IFP calls for inquiry into initiation deaths

South Africa
File: A person wears a cloth with the face of the president of the Inkatha Freedom Party (IFP), Mangosithu Buthelezi, at the IFP's rally in Johannesburg on 18 April 2009. Picture:

MPUMALANGA - The Inkatha Freedom Party has called for a commission of inquiry into the deaths of 27 initiates in Mpumalanga.

"This is tragic. It is imperative that the commission be set up because all stakeholders involved in this matter are defending themselves," IFP spokesman Peter Smith said on Tuesday.

"There is no one willing to take the blame," he said.

Earlier, police spokesman Colonel Leonard Hlathi said police were investigating 26 murder cases and one inquest.

No arrests had been made but police expected the results of the post mortems soon.

Smith said that while the IFP was not against traditional culture and rituals, they could not condone practices which resulted in such wide-scale abuse.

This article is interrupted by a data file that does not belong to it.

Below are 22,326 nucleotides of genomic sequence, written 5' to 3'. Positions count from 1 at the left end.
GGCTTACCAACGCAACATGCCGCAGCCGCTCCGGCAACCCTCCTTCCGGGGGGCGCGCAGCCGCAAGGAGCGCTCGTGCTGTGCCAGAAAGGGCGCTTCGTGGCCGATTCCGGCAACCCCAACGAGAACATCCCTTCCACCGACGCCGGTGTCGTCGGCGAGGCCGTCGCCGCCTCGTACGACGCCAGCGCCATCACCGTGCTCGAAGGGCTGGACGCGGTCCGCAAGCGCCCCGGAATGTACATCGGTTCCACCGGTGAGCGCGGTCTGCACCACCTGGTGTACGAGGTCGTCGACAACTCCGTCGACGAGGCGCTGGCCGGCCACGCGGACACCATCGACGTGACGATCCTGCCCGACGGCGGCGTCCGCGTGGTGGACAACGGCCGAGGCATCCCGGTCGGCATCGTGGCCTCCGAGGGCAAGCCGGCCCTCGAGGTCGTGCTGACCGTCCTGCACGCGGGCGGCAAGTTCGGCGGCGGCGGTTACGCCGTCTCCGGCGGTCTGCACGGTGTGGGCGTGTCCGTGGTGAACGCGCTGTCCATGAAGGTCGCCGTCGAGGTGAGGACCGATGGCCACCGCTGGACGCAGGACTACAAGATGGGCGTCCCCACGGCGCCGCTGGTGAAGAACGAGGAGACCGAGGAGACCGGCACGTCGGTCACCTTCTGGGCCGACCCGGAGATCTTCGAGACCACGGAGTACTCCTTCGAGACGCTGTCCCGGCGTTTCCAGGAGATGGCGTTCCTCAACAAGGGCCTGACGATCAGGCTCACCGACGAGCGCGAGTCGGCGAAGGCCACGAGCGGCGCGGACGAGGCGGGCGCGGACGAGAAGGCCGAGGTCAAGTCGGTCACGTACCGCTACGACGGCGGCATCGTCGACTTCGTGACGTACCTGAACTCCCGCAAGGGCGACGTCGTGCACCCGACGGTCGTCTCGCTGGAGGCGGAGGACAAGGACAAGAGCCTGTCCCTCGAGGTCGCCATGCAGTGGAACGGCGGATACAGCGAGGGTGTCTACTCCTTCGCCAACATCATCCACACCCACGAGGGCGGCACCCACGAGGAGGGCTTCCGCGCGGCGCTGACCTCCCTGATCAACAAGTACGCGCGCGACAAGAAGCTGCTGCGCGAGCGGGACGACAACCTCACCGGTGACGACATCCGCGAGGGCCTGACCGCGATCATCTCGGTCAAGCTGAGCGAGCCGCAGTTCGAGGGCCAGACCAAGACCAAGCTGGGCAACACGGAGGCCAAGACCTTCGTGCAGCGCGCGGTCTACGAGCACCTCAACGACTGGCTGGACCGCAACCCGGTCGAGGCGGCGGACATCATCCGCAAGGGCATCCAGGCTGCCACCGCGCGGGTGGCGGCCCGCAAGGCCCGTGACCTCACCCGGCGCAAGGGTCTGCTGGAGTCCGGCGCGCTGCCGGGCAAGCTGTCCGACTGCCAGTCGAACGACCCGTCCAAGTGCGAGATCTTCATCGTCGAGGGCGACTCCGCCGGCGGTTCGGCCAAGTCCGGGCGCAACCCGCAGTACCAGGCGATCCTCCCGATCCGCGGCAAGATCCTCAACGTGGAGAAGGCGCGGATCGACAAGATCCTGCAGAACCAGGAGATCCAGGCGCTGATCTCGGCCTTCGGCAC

"Those who are implicated in the death of the initiates must be identified and arrested," he said.

The IFP reiterated its call that any initiation school found to be negligent should be shut down and all initiation schools be verified as legitimate and licensed to carry out the procedures safely.

The SA Human Rights Commission should also investigate the matter, he said.

Initiation ceremonies are common in South Africa, where youths partake in various activities as a rite of passage into adulthood, usually over the course of three weeks. Some 30,000 youths signed up for initiation this year.

In addition to being circumcised, the boys and young men are put through a series of survival tests, which sometimes includes exposure to South Africa's winter with very little clothing.

Their faces are painted with red clay and they are given herbal concoctions to drink. Former president Nelson Mandela described the experience in his autobiography as "a kind of spiritual preparation for the trials of manhood".

Hlathi said on Friday all the deaths occurred at government-registered initiation sites, where medical practitioners were usually present.

-Sapa

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